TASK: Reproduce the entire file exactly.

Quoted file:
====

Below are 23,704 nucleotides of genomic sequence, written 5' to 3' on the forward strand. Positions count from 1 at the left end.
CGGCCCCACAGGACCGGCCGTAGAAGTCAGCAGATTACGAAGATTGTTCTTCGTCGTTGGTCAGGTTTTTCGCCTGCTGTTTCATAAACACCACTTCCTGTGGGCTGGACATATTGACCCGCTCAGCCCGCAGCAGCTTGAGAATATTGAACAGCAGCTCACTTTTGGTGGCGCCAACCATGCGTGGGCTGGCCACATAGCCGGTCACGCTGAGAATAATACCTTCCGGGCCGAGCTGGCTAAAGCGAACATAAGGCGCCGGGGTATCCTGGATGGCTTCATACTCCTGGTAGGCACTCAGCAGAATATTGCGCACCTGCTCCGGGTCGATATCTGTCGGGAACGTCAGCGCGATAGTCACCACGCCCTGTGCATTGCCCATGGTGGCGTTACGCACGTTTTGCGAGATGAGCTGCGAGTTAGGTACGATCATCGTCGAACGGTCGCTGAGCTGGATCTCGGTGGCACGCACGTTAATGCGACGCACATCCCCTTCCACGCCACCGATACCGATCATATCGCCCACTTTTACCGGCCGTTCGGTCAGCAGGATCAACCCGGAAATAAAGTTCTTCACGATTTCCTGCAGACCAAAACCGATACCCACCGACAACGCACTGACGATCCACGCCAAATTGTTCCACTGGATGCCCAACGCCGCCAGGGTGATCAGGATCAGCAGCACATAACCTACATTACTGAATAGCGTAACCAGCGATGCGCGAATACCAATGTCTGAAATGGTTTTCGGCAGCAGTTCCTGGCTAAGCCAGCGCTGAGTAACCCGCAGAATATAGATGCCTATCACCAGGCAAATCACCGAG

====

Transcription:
Below are 23,704 nucleotides of genomic sequence, written 5' to 3' on the forward strand. Positions count from 1 at the left end.
CGGCCCCACAGGACCGGCCGTAGAAGTCAGCAGATTACGAAGATTGTTCTTCGTCGTTGGTCAGGTTTTTCGCCTGCTGTTTCATAAACACCACTTCCTGTGGGCTGGACATATTGACCCGCTCAGCCCGCAGCAGCTTGAGAATATTGAACAGCAGCTCACTTTTGGTGGCGCCAACCATGCGTGGGCTGGCCACATAGCCGGTCACGCTGAGAATAATACCTTCCGGGCCGAGCTGGCTAAAGCGAACATAAGGCGCCGGGGTATCCTGGATGGCTTCATACTCCTGGTAGGCACTCAGCAGAATATTGCGCACCTGCTCCGGGTCGATATCTGTCGGGAACGTCAGCGCGATAGTCACCACGCCCTGTGCATTGCCCATGGTGGCGTTACGCACGTTTTGCGAGATGAGCTGCGAGTTAGGTACGATCATCGTCGAACGGTCGCTGAGCTGGATCTCGGTGGCACGCACGTTAATGCGACGCACATCCCCTTCCACGCCACCGATACCGATCATATCGCCCACTTTTACCGGCCGTTCGGTCAGCAGGATCAACCCGGAAATAAAGTTCTTCACGATTTCCTGCAGACCAAAACCGATACCCACCGACAACGCACTGACGATCCACGCCAAATTGTTCCACTGGATGCCCAACGCCGCCAGGGTGATCAGGATCAGCAGCACATAACCTACATTACTGAATAGCGTAACCAGCGATGCGCGAATACCAATGTCTGAAATGGTTTTCGGCAGCAGTTCCTGGCTAAGCCAGCGCTGAGTAACCCGCAGAATATAGATGCCTATCACCAGGCAAATCACCGAG